“I had to barge past him on a tricky right-hand bend that nor­mally I would have had more re­spect for, but I had to take big risks com­ing from the back if I was go­ing to catch Phil. “Once I caught him, I just sat be­hind him. Phil main­tained a good rhythm, and in no time we had left the oth­ers far be­hind. This time I had the ex­tra speed and so I waited for the right mo­ment to over­take. “With three laps to go to the fin­ish­ing line, I saw a chance to go ahead. We’d just reached a slower group of riders and I shot past Phil and over­took them. “Phil pulled out all the stops, tak­ing all kinds of risks to try and pass me, but I knew it was too late for him – from now on he would not be able to do it. “Rac­ing is a lot in your mind. I knew that I could beat Phil and that was all there was to it. It wasn’t be­ing hope­ful or con­fi­dent but sim­ply ab­so­lute, 100% cer­tainty that I was go­ing to win. No bull­shit or brag­ging – just to­tal cer­tainty that I was go­ing to win. “What I didn’t want was a re­peat of the 250 race – that had been too close for com­fort and I had taken too many risks. I knew Phil wanted re­venge, but I had the speed ad­van­tage, so I just got my head down and took off. “I fin­ished six sec­onds ahead of Phil, and smashed the lap record, with all of the first six fin­ish­ers beat­ing Hugh An­der­son’s old record. “The in­crease in speed was thanks in part to Phil and me be­cause our bat­tle had car­ried the field along with us. “Hugh An­der­son, not known for throw­ing com­pli­ments around too read­ily, shook my hand warmly, say­ing, ‘Bril­liant, bloody bril­liant!’ His praise meant a lot to me since it came from an in­di­vid­ual I re­spected im­mensely. “The 125 race was the third of the day and it com­pleted my hat-trick. At the end of the day I was ex­hausted, but so sat­is­fied – I had won three races and beaten six records. “I was bone weary as I climbed the ros­trum to stand on the top step again but I knew that I had achieved some­thing that no man had ever done be­fore – three GPS in one day for a man too big for a 250 or a 125! “The crowd was won­der­ful and went crazy and you can imag­ine my feel­ings as I looked out over it, won­der­ing could any­thing be bet­ter than this? “Lots of riders would like to win three GPS in a life­time and I had done it in one day! “Al­though I was to­tally ex­hausted at the end of the race, I was still pumped up. Af­ter a nice hot shower back at the ho­tel it was off to prize-giv­ing to col­lect all my tro­phies and en­joy the party. And it was a bloody good party too!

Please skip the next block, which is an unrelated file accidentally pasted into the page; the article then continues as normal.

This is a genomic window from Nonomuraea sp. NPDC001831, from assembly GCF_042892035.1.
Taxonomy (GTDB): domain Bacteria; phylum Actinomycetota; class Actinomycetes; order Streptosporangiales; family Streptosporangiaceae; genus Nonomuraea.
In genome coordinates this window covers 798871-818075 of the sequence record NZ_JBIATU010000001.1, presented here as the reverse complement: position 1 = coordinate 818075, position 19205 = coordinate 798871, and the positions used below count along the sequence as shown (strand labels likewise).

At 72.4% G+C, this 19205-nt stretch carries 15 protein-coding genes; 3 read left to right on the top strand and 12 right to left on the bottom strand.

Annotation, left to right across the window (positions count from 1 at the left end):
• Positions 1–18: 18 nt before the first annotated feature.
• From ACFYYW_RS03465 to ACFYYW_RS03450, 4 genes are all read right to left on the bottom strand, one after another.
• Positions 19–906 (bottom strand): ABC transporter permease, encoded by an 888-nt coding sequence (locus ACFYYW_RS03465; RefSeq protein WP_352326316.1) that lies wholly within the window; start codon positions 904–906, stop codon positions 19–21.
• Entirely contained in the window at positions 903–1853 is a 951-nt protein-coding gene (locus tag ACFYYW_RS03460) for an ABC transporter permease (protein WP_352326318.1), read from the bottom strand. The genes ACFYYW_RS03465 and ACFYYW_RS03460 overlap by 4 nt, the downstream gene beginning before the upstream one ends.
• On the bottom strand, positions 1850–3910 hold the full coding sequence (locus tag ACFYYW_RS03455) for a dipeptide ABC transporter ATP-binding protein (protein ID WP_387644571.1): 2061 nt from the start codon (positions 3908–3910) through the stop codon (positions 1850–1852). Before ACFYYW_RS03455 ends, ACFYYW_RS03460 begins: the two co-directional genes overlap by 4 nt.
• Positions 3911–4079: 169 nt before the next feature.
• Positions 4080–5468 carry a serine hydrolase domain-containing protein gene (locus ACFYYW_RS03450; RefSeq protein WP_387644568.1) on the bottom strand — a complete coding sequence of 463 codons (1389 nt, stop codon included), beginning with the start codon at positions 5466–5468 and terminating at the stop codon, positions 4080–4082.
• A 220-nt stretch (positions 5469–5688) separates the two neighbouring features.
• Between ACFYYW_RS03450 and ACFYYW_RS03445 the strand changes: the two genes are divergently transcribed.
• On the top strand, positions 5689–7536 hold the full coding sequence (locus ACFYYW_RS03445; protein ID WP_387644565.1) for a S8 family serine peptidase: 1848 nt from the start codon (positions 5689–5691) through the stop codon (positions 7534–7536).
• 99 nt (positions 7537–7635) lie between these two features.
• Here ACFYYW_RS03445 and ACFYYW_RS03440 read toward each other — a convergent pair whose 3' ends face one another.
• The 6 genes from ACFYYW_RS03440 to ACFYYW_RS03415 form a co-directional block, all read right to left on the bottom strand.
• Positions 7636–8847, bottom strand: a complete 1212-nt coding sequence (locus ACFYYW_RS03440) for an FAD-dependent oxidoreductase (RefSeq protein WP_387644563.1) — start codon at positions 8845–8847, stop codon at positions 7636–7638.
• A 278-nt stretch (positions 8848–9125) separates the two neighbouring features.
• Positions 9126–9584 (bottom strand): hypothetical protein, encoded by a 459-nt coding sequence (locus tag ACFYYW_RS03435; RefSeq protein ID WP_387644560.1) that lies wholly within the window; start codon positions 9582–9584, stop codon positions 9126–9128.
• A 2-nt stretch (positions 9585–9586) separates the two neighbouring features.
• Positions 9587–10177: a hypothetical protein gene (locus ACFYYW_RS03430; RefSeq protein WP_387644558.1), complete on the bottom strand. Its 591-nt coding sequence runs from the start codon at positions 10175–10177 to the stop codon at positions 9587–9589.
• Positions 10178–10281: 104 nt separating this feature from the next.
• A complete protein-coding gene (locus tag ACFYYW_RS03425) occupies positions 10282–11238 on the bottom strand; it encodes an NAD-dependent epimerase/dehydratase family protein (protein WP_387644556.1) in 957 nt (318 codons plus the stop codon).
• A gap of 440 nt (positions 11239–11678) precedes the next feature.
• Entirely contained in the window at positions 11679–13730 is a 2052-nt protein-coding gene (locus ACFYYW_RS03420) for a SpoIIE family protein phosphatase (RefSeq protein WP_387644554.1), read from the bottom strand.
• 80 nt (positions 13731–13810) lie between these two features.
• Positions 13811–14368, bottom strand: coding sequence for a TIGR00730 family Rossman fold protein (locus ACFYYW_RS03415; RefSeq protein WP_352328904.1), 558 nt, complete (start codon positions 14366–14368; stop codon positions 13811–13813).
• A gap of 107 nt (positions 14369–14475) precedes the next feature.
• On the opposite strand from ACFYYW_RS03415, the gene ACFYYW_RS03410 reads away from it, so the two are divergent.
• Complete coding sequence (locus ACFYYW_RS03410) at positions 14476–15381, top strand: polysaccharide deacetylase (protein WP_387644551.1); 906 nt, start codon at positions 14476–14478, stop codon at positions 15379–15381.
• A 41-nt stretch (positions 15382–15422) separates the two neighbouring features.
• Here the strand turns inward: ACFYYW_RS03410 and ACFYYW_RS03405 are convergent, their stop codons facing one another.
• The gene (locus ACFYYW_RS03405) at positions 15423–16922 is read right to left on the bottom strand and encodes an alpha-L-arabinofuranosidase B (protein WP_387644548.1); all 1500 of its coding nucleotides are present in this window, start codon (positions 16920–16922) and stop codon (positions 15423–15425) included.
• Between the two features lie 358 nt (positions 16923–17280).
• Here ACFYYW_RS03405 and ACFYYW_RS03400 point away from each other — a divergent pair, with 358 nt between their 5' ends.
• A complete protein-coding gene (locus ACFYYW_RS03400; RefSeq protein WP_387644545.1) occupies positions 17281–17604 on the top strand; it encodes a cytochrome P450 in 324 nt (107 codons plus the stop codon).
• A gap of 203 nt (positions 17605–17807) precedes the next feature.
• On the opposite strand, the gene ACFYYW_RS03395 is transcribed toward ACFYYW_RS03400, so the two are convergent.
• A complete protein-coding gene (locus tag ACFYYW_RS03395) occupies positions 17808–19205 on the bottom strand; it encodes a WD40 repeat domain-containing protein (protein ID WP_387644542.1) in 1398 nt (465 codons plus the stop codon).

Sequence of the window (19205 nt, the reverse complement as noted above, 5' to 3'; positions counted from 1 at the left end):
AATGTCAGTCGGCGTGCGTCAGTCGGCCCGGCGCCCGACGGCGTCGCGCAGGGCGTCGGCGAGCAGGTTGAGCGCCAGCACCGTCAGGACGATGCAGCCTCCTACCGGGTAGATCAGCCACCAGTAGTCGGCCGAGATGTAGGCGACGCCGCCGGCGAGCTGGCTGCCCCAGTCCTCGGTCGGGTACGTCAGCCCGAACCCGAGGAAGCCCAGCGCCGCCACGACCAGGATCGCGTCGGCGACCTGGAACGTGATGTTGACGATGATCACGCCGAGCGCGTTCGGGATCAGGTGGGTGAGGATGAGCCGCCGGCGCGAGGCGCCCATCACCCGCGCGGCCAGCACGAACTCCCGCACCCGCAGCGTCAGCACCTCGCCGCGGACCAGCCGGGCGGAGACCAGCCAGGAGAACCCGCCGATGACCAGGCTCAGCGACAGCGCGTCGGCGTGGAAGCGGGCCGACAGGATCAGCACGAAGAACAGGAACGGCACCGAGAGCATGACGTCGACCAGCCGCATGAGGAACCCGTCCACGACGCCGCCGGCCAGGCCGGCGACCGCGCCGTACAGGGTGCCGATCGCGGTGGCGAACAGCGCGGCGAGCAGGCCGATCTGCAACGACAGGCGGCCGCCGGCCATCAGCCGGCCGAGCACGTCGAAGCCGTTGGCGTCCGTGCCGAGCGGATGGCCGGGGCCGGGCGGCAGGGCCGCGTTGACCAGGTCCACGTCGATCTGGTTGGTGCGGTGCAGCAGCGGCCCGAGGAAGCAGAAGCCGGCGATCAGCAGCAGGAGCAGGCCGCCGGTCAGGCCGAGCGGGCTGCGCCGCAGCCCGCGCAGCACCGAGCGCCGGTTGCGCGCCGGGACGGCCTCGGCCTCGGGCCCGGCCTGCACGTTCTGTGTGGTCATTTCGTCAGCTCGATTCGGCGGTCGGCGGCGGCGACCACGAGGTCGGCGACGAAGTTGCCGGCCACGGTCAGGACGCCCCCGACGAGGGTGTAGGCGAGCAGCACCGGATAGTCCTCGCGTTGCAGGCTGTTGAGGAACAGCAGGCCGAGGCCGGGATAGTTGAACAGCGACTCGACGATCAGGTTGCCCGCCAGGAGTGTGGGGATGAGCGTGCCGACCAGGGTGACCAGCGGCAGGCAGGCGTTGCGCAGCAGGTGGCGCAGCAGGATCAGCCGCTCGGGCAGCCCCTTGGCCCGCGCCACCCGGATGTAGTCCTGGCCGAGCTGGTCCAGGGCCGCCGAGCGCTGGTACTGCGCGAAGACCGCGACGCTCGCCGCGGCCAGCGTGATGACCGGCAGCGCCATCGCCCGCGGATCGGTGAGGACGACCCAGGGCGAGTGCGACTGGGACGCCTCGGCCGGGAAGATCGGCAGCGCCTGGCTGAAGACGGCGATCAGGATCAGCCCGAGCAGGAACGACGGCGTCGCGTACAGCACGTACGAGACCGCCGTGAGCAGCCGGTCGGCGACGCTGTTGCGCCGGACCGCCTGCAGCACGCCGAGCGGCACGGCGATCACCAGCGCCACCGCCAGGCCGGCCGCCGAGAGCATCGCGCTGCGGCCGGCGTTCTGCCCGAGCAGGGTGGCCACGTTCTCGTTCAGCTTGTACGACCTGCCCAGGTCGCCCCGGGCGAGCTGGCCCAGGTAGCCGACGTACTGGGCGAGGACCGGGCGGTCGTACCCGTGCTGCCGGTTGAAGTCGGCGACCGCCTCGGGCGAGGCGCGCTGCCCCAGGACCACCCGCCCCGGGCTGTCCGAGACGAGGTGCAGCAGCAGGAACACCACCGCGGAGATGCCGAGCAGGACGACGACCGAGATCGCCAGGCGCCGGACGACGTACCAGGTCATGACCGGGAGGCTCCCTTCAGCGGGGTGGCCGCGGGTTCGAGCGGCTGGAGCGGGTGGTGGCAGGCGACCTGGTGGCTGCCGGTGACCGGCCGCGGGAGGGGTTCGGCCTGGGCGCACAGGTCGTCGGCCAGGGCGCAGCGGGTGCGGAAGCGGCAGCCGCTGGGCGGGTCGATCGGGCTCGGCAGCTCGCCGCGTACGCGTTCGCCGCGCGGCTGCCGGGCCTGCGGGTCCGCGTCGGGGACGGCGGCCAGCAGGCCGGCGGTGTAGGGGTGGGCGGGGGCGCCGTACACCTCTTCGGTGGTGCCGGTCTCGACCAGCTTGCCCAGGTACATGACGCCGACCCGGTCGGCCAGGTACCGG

“I was the star and I en­joyed it. Loads of riders came up to me and there were a lot of com­pli­ments. This meant a lot to me, and still does, be­cause these were my fel­low pro­fes­sional riders – and ev­ery one of them was bloody good in their own right. It was the best day of my life. “Aika San and the Honda team were just as ex­cited as me. I made sure ev­ery­one knew that if they hadn’t done such a good job mak­ing the bikes for me I could never have won. This meant a lot to them. I felt very for­tu­nate to be a Honda fac­tory rider and I wanted them to know what I felt in my heart. “It wasn’t PR or keep­ing spon­sors happy like riders have to do to­day. I was just very grate­ful to Honda. “I told them all how I felt, but es­pe­cially Aika San, and all this was with the beer flow­ing and the party in full swing. We were more than a team. We were fam­ily and we had achieved some­thing re­mark­able to­gether. “Af­ter­wards, we went back to the ho­tel and I made sure that Mar­lene was looked af­ter too! “In 1995 I re­turned to the Dutch TT once more but this time demon­strat­ing my old Hon­das rather than as a racer. Kevin Sch­wantz was there and he said to me that he had heard what I had done in 1964 and that he was lucky to win three GPS in a year, never mind one day! “Ev­ery­one should ex­pe­ri­ence the eu­pho­ria of vic­tory, in some part of their life, at least once.”

June 12, 1964: Jim Red­man with his wife Mar­lene af­ter his great win in the 350cc Ju­niortt, in which he rode 226 miles at an av­er­age speed of 98.50mph.

Above: Jim Red­man leads Phil Read in the West Ger­man GP in July 1964.

Be­low: No. 2 Phil Read (350 Yamaha) leads No. 3 Jim Red­man (350 Honda-2) at Mal­lory Park on September 26, 1964.


Above: 1964 French GP No. 37 Phil Read leads No. 23 Jim Red­man.

Be­low: Jim Red­man (left) and Phil Read (right) at the 1964 Ju­nior TT.